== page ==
Shifting meanings of illness: An anthropological study of nodding syndrome in Tanzania

by K. van Weegen

Institution: Universiteit Utrecht
Year: 2015
Keywords: Anthropology Multiculturalism Illness Social constructionism Nodding Syndrome Tanzania
Record ID: 1261100
Full text PDF: http://dspace.library.uu.nl:8080/handle/1874/312054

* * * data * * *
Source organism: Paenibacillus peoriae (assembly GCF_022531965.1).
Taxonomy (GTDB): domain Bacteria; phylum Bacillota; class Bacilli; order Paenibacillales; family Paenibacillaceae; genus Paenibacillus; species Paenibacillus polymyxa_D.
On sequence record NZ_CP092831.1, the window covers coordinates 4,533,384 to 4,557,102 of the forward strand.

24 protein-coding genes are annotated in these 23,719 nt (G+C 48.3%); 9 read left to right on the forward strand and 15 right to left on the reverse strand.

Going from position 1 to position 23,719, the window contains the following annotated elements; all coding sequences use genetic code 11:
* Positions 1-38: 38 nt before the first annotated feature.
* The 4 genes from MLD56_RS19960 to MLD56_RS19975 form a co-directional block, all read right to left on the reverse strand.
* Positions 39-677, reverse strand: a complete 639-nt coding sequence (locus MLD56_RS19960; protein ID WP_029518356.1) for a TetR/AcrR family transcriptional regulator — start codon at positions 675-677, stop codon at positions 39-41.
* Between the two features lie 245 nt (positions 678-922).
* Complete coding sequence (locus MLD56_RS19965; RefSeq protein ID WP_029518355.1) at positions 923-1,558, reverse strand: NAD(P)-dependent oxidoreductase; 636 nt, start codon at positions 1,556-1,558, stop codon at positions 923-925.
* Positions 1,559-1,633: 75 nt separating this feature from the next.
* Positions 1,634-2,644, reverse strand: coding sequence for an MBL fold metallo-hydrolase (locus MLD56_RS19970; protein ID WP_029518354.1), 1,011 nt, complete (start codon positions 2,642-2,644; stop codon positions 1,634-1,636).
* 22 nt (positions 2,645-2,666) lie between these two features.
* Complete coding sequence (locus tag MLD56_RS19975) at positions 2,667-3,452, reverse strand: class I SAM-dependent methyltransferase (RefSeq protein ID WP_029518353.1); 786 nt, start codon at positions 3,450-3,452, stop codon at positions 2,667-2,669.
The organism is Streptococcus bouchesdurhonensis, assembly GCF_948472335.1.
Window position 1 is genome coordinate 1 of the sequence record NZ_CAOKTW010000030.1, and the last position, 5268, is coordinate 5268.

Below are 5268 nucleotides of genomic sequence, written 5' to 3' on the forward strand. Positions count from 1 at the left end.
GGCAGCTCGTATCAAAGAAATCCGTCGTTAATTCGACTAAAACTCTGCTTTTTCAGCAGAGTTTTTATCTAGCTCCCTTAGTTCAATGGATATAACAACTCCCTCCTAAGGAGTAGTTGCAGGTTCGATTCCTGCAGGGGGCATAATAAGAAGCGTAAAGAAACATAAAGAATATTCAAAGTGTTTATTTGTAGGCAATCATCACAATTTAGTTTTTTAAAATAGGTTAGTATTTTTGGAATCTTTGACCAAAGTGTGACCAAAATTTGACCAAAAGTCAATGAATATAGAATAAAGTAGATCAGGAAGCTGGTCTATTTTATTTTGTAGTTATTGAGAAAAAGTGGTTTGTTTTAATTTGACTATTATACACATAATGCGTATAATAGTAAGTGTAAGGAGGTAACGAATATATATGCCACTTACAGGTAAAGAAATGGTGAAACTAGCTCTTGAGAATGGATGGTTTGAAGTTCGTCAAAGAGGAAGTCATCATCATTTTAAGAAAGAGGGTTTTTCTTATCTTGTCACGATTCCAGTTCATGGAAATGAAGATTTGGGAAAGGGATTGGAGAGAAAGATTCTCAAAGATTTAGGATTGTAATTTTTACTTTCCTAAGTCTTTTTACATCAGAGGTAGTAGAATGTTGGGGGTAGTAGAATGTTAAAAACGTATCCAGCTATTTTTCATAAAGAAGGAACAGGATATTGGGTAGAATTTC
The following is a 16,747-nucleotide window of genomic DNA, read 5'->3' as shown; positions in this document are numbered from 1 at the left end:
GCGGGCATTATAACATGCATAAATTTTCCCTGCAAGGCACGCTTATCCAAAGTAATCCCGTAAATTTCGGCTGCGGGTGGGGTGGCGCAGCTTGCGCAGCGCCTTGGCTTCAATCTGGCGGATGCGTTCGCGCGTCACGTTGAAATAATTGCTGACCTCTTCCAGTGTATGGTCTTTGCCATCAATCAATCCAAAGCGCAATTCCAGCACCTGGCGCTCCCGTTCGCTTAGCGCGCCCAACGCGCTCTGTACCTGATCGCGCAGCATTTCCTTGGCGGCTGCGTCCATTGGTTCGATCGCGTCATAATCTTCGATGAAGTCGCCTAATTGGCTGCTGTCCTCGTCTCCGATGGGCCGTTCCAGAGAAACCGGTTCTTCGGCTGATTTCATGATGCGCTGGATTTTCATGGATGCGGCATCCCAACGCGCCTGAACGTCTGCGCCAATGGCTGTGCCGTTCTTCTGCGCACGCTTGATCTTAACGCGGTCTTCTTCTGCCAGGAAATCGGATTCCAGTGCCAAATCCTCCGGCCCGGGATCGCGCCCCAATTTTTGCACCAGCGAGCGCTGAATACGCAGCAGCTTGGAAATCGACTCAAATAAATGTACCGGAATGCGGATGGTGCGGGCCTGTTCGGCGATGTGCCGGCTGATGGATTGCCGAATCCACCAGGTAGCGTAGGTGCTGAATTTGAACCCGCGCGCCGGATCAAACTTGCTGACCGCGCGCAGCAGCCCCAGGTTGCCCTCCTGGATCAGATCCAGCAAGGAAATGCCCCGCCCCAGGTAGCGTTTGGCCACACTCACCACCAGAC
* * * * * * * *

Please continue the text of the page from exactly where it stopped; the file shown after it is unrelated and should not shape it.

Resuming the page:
Nodding syndrome, a so called new and mysterious illness, is affecting children in parts of South-Sudan, Uganda, and Tanzania. During the past decade more and more attention went out to this unknown illness from international media and scientists. Despite the growing amount of literature on nodding syndrome, little is known about how nodding syndrome is affecting Tanzania. This anthropological study into nodding syndrome therefore focused on nodding syndrome in Tanzania, using a social constructionist approach. The construction of nodding syndrome in Tanzania is a complex process in which many different actors, discourses, and practices interact. This thesis shows how nodding syndrome in Tanzania is constructed through the friction that arises in the encounters between these different actors, discourses, and practices. Friction leads to continuous shifts in meaning of nodding syndrome in Tanzania, particularly visible in the encounters between actors constructing nodding syndrome internationally and the specific context of nodding syndrome in Tanzania.